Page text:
Not much slows Ellensburg's Katherine Malcolm down. A fourth grade teacher at Lincoln Elementary and the busy mother of two sports-oriented daughters, she's also a former high school and college athlete who still pursues an active and athletic life.
Credit determination - and the help KVH Orthopedics for keeping her in the game.
Flash back to January 2010 when a knee injury in an intramural basketball game sent her to the sidelines. "I kind of felt like I was on a ship and my leg was swaying back and forth," Malcolm says. Tests showed she'd torn her left ACL (anterior cruciate ligament), a ligament which joins the upper leg with the lower leg and helps keep the knee stable.
During outpatient surgery at KVH Hospital, providers used a graft from her hamstring to repair the torn ligament. After recovering, Malcolm resumed a physically active life.
This past March the 44-year-old Malcolm was doing lunges - "the kind where you jump back and forth," she says - during an exercise class at The Gym when she landed wrong.
Her left ACL was fine. This time it was the right one that failed. "I could hear it pop. I could hear it tear," she says. "It didn't really hurt but I knew something was up."
Once again, Malcolm headed to KVH Hospital for surgery. This time, the doctor used a graft from a cadaver. She had her six week check up in June and is doing fine. "The second time around the recovery period seemed easier," Malcolm says. As for life after ACL surgery, "after six months when it's completely healed you really don't have to make any changes if you choose not to."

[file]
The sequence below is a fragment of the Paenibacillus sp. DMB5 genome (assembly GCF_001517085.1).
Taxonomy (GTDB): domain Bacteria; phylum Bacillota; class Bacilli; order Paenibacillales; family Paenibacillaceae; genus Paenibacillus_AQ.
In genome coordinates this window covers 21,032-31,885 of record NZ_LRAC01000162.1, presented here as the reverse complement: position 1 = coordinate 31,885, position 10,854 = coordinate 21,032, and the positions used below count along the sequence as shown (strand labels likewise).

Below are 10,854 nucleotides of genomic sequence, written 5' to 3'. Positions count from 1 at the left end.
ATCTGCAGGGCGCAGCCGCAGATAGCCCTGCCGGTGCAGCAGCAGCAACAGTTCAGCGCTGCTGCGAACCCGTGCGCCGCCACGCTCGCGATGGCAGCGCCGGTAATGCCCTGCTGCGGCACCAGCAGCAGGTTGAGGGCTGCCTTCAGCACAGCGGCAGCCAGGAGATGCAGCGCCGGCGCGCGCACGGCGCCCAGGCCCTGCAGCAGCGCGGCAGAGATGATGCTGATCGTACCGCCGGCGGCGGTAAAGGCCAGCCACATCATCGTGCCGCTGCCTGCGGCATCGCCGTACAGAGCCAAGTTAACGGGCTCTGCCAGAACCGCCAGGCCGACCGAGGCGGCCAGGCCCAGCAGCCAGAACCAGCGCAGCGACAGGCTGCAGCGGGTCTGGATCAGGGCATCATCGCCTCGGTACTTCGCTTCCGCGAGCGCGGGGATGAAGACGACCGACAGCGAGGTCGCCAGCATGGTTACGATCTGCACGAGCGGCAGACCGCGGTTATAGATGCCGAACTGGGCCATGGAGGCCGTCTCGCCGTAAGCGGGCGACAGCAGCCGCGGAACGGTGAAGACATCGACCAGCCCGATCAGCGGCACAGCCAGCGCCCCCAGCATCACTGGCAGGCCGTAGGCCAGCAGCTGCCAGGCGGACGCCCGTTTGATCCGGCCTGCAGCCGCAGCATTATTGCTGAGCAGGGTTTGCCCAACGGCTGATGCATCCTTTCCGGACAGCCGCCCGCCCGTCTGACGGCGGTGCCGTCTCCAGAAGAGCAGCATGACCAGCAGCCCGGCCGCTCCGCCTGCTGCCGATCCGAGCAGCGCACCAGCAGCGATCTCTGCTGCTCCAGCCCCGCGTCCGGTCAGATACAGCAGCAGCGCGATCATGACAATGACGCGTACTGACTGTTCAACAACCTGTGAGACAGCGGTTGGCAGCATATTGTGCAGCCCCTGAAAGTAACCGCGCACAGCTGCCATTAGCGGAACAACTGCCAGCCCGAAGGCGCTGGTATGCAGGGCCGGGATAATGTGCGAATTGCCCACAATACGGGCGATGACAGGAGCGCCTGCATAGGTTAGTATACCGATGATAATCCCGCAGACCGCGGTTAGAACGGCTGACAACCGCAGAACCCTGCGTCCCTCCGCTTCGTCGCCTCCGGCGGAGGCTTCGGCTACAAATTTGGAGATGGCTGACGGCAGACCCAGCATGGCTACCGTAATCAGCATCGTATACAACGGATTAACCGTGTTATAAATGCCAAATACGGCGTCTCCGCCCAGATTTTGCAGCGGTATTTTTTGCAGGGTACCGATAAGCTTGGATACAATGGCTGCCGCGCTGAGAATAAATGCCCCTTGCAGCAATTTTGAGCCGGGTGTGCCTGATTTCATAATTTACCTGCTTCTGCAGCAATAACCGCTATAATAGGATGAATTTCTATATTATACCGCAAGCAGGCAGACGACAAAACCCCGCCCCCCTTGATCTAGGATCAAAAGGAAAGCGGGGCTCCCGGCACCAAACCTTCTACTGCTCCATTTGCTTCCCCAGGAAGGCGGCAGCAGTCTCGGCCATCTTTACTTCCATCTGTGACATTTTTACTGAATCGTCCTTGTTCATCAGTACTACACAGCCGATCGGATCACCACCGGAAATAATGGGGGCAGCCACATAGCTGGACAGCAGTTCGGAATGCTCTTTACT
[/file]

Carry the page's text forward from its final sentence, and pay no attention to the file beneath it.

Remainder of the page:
For her part, she's given up actively playing basketball "because it's a simple thing to cut out." But Malcolm, who has long been an avid cyclist and last year realized a 20-year dream of riding a race from Seattle to Vancouver, B.C., doesn't plan to forgo riding her bike, hiking the Manastash, or staying active with her children. "I don't plan to cut anything else out once I get the green light to do anything I want to," she says.
From going into KVH Orthopedics to be evaluated, through the MRI, to the procedure itself, Malcom says her experience with both her ACL surgeries was "first class. I've had nothing but positive experiences with anything related to the hospital."